Most people would do anything to play Batman, but Josh Brolin says that he’s glad that he didn’t get that part in the DC Extended Universe.
“We indirectly talked about it, but we never got to the point because I wasn’t the guy for him,” Brolin said, referring to Batman v Superman: Dawn of Justice director Zack Snyder. “I’m really glad it didn’t happen. I haven’t thought twice about it.”
He mentioned that he avoided a lot of comic book movies in general after the failure of Jonah Hex and Sin City: A Dame to Kill For. “Is it deliberate? Almost. It’s not that I turned them down. It’s just not what I wanted to do at that moment. The bigger things, I just stayed away from.”
That might seem odd, given that at the moment, the public is eagerly awaiting the release of Avengers: Infinity War and Deadpool 2, wherein Brolin will be starring as the Mad Titan Thanos and Cable, respectively. So clearly, while he has some comic book duds in his record, overall the genre has been very good to him.
He did not elaborate why he’s particularly glad about turning down a role as the Caped Crusader, but many will assume it has to do with the poor reception of the DCEU thus far; aside from Wonder Woman, all have been divisive, and they have not always been as profitable as their studios wanted, either. The Marvel Cinematic Universe and Deadpool, however, have both been surprise successes.
The Batman role was instead given to Ben Affleck, and while Batman v Superman: Dawn of Justice was generally not well received, his acting was. He is rumored to want to leave the franchise himself, though, and word is that Warner Bros. is on the lookout for someone to replace him.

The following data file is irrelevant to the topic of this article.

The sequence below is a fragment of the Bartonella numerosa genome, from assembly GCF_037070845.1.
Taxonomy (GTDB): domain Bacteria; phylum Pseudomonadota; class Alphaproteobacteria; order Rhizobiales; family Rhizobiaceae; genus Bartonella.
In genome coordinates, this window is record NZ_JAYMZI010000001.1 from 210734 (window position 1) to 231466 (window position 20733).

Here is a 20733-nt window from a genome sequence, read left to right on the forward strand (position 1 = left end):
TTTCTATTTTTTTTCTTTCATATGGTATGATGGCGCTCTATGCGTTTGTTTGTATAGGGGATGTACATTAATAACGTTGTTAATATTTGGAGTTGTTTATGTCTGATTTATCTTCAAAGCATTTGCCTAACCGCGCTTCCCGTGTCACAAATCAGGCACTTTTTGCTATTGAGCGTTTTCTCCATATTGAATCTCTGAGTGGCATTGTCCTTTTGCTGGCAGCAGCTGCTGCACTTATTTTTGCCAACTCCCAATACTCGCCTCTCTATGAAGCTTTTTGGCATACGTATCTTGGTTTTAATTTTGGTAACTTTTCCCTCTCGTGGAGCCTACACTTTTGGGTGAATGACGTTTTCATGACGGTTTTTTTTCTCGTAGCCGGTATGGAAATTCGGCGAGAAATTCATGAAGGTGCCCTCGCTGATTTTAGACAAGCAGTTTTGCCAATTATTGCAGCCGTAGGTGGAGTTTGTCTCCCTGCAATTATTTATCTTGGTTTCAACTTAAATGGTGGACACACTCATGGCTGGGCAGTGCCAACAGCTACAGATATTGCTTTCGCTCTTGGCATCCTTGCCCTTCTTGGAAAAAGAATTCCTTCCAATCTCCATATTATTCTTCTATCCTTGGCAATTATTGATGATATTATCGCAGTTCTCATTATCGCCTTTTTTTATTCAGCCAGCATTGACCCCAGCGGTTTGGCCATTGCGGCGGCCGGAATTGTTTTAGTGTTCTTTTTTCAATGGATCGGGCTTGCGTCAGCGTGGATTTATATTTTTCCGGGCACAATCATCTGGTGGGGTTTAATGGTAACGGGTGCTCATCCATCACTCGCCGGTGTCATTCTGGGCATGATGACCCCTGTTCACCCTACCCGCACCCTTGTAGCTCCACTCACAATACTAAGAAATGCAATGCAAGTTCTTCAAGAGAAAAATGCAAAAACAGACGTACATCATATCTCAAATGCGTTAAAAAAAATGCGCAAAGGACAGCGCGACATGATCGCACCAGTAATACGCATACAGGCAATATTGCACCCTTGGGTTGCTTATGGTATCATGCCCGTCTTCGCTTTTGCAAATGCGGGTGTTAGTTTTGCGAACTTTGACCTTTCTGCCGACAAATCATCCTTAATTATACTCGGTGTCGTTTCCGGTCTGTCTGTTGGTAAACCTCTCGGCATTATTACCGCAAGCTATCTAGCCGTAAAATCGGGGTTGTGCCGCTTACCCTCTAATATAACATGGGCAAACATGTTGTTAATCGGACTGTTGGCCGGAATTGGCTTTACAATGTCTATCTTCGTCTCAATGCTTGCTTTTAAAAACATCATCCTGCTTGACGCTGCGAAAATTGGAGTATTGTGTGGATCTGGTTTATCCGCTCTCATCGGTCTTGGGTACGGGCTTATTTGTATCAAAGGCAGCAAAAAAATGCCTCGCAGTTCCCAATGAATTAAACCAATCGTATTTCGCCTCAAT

Matt Reeves, director of the upcoming DC Extended Universe film The Batman took time on Twitter to discuss some of his favorite stories featuring the Caped Crusader.
“There are many… I love Year One, The Long Halloween, Dark Victory, Ego… Many others… Neal Adams is awesome… Love the original Kane and Finger… I could go on…!” he said, answering a fan.
Batman: Year One, Batman: The Long Halloween and Batman: Dark Victory are all in the same continuity, and the first two in particular are frequent additions to fans’ lists of favorites. The former tells of Batman’s origins and how he developed the trademarks of the persona that fans recognize today; the second is about Batman’s hunt for a killer called Holiday, with Dark Victory a sequel dealing with its aftermath and Dick Grayson’s origin as Robin.
Batman: Ego is a bit of a surprise, as it is a lesser-known story and a bit of a trippy one, largely made up of “Bruce Wayne” arguing with “Batman” inside the character’s fracturing mind. There is no major mystery or crime-fighting like in the other books, but instead a thorough exploration of what his dual identity means and what he can and cannot do.
Neal Adams was a major writer of the “Bronze Age,” who created Ra’s al-Ghul and recreated the Joker and Two-Face as legitimately interesting and scary villains. Kane and Finger, of course, are the original creators of Batman from back in the Golden Age.
Reeves is set to direct an upcoming Batman film for the DCEU, and says that he is working on ideas and scripts, though production is unlikely to start for a while. Not much of his plans is known, except that he says that he wants his story to be a noir-ish take on the character that emphasizes his detective skills. The above stories are generally consistent with that.
Chris McKay, who is set to direct an upcoming Nightwing movie for the DC Extended Universe, says that he has no plans to leave the franchise unless the studio makes him go.
This comes shortly after it was announced that Joss Whedon, who previously co-directed Justice League with Zack Snyder, would not be directing a Batgirl film as was decided last year. It was one of many changes that have been done to directors so far, as Warner Bros. continually tries to find a winning formula for its floundering franchise.
When one fan on Twitter said that McKay would probably wind up leaving Nightwing, the director responded by saying “I’m pretty sure WB are going to have to fire me if they want me to leave Nightwing…..”
While there is no set date for the movie to begin production, McKay has told fans that he is working on the project. In particular there has been a lot of buzz about who will play the main character, with hints that casting announcements may be coming in the near future.